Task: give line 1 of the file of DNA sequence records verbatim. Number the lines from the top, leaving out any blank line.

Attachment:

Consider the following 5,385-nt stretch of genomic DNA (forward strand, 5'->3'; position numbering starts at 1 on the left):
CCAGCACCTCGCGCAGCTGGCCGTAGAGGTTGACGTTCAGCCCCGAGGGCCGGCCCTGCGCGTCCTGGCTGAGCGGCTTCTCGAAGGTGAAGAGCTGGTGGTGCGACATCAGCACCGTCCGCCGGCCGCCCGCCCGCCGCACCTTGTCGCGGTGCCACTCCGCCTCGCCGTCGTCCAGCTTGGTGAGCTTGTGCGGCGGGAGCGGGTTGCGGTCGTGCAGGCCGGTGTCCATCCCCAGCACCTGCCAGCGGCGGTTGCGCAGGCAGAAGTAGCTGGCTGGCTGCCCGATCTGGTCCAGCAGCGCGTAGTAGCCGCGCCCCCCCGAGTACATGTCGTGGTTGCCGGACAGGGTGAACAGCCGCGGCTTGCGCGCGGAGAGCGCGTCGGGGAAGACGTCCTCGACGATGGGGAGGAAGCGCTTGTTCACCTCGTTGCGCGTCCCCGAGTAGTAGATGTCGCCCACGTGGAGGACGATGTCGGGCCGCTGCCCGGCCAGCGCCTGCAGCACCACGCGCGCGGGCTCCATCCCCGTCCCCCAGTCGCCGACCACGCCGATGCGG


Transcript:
Consider the following 5,385-nt stretch of genomic DNA (forward strand, 5'->3'; position numbering starts at 1 on the left):